However: Can we settle down a little bit in our reactions to Mark Richt’s handling of the quarterback situation on this roster? Wanting Perry to play a reasonable amount — a proper and logical inclination — is not the only consideration Richt must account for.

There is still a 2018 season to deal with.

As poorly as this season has gone for Richt and Miami, the Hurricanes are still just one game behind Virginia Tech in the ACC Coastal Division race. They will get their chance to play Virginia Tech soon enough. The season is not lost. It is CLOSE to being lost, but it is not a done deal. Not yet. As long as that is the case, the idea of playing Perry with 2019 in mind isn’t yet something which should be at the very top of Richt’s concerns. It should be on his radar screen, but it is not a top-three priority.

This tweet from longtime Miami-based Associated Press writer Tim Reynolds neatly underscores the point that there is no surefire answer for the Canes at quarterback — not right now:

The notion that N’Kosi Perry is OBVIOUSLY the better quarterback than Malik Rosier is flawed. Perry has more upside, but as you can see, he is not profoundly more accurate as a passer, and he has surrendered more interceptions. If Florida State had not had a touchdown wiped away by an officiating call in the second half of the FSU-Miami game, Perry would have eaten the loss in that contest, which preceded Rosier’s stumble against Virginia this past weekend.

Before the ACC season began, the intensity and fervor surrounding the desire for Perry were already conspicuous. Rosier’s disaster against LSU in the season opener began the Perry bandwagon movement in earnest. Yet, Perry has hardly done enough to warrant continued bandwagon support. It’s not as though he has clearly wrested the job away from Rosier on the merits. He is struggling to find himself just as much as Rosier. He is also searching for solutions and the rhythm good quarterbacks need.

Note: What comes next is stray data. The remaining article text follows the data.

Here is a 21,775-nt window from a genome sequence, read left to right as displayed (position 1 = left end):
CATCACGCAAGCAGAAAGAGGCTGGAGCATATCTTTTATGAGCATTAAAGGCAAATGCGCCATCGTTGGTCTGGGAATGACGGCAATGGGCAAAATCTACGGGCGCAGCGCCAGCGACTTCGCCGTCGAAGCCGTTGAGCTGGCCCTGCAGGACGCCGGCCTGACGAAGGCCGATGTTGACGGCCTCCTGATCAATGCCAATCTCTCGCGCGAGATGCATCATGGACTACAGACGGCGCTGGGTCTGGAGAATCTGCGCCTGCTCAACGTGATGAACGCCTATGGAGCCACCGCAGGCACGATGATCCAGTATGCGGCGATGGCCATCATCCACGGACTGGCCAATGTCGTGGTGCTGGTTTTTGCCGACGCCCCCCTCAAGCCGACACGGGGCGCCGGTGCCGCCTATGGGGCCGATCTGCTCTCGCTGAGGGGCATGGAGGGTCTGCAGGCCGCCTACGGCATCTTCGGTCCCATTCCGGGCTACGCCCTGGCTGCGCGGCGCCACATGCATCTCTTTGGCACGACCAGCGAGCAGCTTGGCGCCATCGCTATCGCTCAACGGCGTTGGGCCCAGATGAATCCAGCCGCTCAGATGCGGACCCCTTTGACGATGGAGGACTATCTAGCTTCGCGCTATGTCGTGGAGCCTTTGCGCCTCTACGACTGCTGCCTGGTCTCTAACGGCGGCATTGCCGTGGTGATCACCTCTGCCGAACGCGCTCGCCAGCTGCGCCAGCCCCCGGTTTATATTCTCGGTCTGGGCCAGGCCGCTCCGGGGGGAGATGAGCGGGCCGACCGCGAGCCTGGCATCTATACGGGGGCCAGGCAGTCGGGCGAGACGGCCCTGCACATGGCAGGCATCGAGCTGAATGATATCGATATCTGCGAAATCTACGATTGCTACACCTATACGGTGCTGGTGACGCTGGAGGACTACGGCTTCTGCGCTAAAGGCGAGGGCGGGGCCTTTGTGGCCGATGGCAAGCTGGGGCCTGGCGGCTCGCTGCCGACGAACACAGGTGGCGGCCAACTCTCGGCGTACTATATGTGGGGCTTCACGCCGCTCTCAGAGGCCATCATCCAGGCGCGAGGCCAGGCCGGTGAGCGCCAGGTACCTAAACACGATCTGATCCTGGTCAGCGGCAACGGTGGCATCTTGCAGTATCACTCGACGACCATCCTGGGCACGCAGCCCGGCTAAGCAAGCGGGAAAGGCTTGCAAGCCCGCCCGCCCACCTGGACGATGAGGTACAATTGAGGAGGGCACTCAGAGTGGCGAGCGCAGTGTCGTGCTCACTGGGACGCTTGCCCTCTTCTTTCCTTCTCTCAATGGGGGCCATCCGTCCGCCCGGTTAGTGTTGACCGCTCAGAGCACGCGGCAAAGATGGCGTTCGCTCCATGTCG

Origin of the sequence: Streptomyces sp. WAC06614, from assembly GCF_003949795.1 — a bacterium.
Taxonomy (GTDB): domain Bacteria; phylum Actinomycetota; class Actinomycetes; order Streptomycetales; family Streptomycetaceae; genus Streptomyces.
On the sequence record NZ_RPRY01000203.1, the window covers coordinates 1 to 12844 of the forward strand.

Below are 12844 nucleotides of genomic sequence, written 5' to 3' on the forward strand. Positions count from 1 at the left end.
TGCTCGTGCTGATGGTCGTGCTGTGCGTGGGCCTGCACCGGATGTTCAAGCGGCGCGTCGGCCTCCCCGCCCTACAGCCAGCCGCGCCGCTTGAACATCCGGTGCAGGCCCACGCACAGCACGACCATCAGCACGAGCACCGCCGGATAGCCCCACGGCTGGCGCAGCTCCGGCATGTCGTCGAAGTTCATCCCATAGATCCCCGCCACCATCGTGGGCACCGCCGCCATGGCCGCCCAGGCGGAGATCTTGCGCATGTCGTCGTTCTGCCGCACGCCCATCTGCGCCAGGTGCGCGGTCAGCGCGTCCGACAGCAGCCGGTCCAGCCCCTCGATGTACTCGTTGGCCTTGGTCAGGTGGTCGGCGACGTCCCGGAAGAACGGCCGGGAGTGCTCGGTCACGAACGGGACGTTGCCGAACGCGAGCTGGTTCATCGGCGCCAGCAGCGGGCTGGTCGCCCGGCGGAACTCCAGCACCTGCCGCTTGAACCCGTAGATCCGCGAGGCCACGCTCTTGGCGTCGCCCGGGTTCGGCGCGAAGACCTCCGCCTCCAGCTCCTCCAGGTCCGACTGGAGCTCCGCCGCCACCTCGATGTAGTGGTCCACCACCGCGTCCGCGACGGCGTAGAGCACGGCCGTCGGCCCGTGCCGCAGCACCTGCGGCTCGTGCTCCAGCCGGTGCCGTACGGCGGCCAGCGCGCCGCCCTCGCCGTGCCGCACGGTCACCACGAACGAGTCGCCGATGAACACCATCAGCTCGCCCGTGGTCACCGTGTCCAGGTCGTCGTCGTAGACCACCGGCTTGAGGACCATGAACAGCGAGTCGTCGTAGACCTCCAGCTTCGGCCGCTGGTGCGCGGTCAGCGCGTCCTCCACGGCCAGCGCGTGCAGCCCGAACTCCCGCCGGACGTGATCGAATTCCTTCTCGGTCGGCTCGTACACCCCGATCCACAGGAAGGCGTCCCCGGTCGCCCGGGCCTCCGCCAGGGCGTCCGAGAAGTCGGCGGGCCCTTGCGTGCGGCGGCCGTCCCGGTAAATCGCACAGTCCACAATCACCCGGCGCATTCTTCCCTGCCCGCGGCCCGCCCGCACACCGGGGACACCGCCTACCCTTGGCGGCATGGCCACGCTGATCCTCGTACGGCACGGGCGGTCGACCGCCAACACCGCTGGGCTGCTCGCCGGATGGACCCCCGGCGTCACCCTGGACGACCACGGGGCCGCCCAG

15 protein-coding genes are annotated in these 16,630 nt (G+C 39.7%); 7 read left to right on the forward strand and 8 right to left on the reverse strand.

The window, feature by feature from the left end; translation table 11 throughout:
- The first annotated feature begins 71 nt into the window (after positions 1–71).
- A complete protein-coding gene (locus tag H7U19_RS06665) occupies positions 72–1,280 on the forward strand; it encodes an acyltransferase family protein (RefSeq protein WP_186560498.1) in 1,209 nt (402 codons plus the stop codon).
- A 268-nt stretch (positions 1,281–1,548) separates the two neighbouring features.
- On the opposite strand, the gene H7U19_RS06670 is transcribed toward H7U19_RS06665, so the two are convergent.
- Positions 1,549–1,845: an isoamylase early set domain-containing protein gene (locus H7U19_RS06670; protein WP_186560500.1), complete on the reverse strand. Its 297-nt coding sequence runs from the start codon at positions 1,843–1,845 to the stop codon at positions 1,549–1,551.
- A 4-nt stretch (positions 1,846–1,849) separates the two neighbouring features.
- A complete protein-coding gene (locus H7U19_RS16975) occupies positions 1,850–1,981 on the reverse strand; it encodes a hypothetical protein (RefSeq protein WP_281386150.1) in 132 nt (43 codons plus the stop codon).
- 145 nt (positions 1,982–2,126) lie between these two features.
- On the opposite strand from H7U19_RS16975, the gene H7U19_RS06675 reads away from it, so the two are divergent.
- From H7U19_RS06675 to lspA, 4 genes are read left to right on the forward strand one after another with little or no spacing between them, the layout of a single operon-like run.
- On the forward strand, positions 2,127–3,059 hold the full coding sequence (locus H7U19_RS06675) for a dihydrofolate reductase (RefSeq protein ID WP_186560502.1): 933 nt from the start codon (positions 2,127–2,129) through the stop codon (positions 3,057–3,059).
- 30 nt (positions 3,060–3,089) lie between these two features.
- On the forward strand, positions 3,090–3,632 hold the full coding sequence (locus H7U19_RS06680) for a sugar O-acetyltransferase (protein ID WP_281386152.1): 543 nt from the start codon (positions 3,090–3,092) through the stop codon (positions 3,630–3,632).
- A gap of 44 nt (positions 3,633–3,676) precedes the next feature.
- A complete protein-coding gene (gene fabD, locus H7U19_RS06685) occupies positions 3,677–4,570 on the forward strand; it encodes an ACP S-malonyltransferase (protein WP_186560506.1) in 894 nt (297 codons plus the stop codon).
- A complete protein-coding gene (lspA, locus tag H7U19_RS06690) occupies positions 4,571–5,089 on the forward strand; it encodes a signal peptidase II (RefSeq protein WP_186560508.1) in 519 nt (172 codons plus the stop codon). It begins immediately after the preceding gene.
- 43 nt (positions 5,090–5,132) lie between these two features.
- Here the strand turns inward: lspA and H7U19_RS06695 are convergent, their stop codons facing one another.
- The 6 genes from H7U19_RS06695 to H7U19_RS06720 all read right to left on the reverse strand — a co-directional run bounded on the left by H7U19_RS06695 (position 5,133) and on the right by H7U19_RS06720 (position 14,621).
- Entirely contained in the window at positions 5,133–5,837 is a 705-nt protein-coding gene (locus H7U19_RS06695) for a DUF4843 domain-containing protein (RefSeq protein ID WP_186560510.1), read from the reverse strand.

Let’s be blunt about this larger issue: Virginia Tech plays Miami on November 17. If the Coastal title is still in play by then, Richt ought to do whatever he sees fit in the attempt to win that game, presuming the Hokies don’t collapse before then and shake up an already volatile division race even more. If, however, Miami loses one of its upcoming games and falls two games out of contention in the division, such that high-end aspirations are no longer realistic, then the rationale behind Perry’s ascension makes total sense.

If Miami loses before the Virginia Tech game and can no longer maintain a prominent presence in the Coastal race, THAT is the time when the “play Perry for 2019” argument must win the day. That is when Richt has to give up this season in order to prepare for the next one…

.. but not until then.

Yes, N’Kosi Perry needs more playing time, but Miami and its coaching staff shouldn’t give up on 2018 just yet. It is a little too early for that.

Rosier can start. Perry could play a few drives or even a quarter. As long as Miami stays in the Coastal race, Richt owes this year’s team his best shot. Only if things get worse should Richt think about sacrificing what is left of 2018 in service of 2019.